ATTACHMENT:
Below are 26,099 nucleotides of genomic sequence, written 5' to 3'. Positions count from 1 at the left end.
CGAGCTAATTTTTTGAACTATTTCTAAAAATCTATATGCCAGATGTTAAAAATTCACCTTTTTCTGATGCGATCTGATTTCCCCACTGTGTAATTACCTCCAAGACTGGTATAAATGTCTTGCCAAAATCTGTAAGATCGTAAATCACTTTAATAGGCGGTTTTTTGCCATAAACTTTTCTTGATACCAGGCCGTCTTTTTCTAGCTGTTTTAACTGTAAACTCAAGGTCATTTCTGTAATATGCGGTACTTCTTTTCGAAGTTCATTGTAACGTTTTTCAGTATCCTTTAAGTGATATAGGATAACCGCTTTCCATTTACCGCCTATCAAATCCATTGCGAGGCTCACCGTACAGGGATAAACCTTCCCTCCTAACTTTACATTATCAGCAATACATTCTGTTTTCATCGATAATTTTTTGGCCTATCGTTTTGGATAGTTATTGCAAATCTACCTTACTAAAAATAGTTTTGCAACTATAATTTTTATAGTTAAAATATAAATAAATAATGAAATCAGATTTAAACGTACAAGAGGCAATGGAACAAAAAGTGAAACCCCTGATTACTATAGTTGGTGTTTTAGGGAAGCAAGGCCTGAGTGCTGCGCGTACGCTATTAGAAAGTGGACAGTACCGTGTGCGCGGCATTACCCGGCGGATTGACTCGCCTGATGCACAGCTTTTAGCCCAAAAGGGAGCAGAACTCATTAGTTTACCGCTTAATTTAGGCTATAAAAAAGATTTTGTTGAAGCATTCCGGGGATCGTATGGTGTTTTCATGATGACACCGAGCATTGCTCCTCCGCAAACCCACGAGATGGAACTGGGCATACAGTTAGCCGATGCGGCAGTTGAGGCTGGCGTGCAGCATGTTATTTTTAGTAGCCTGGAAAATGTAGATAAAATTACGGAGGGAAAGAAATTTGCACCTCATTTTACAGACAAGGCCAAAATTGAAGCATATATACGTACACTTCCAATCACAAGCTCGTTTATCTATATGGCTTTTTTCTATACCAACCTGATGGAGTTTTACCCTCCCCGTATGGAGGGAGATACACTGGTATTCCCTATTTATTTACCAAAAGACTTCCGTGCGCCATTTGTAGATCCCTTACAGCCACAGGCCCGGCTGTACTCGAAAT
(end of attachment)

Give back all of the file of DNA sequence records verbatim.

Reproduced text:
Below are 26,099 nucleotides of genomic sequence, written 5' to 3'. Positions count from 1 at the left end.
CGAGCTAATTTTTTGAACTATTTCTAAAAATCTATATGCCAGATGTTAAAAATTCACCTTTTTCTGATGCGATCTGATTTCCCCACTGTGTAATTACCTCCAAGACTGGTATAAATGTCTTGCCAAAATCTGTAAGATCGTAAATCACTTTAATAGGCGGTTTTTTGCCATAAACTTTTCTTGATACCAGGCCGTCTTTTTCTAGCTGTTTTAACTGTAAACTCAAGGTCATTTCTGTAATATGCGGTACTTCTTTTCGAAGTTCATTGTAACGTTTTTCAGTATCCTTTAAGTGATATAGGATAACCGCTTTCCATTTACCGCCTATCAAATCCATTGCGAGGCTCACCGTACAGGGATAAACCTTCCCTCCTAACTTTACATTATCAGCAATACATTCTGTTTTCATCGATAATTTTTTGGCCTATCGTTTTGGATAGTTATTGCAAATCTACCTTACTAAAAATAGTTTTGCAACTATAATTTTTATAGTTAAAATATAAATAAATAATGAAATCAGATTTAAACGTACAAGAGGCAATGGAACAAAAAGTGAAACCCCTGATTACTATAGTTGGTGTTTTAGGGAAGCAAGGCCTGAGTGCTGCGCGTACGCTATTAGAAAGTGGACAGTACCGTGTGCGCGGCATTACCCGGCGGATTGACTCGCCTGATGCACAGCTTTTAGCCCAAAAGGGAGCAGAACTCATTAGTTTACCGCTTAATTTAGGCTATAAAAAAGATTTTGTTGAAGCATTCCGGGGATCGTATGGTGTTTTCATGATGACACCGAGCATTGCTCCTCCGCAAACCCACGAGATGGAACTGGGCATACAGTTAGCCGATGCGGCAGTTGAGGCTGGCGTGCAGCATGTTATTTTTAGTAGCCTGGAAAATGTAGATAAAATTACGGAGGGAAAGAAATTTGCACCTCATTTTACAGACAAGGCCAAAATTGAAGCATATATACGTACACTTCCAATCACAAGCTCGTTTATCTATATGGCTTTTTTCTATACCAACCTGATGGAGTTTTACCCTCCCCGTATGGAGGGAGATACACTGGTATTCCCTATTTATTTACCAAAAGACTTCCGTGCGCCATTTGTAGATCCCTTACAGCCACAGGCCCGGCTGTACTCGAAAT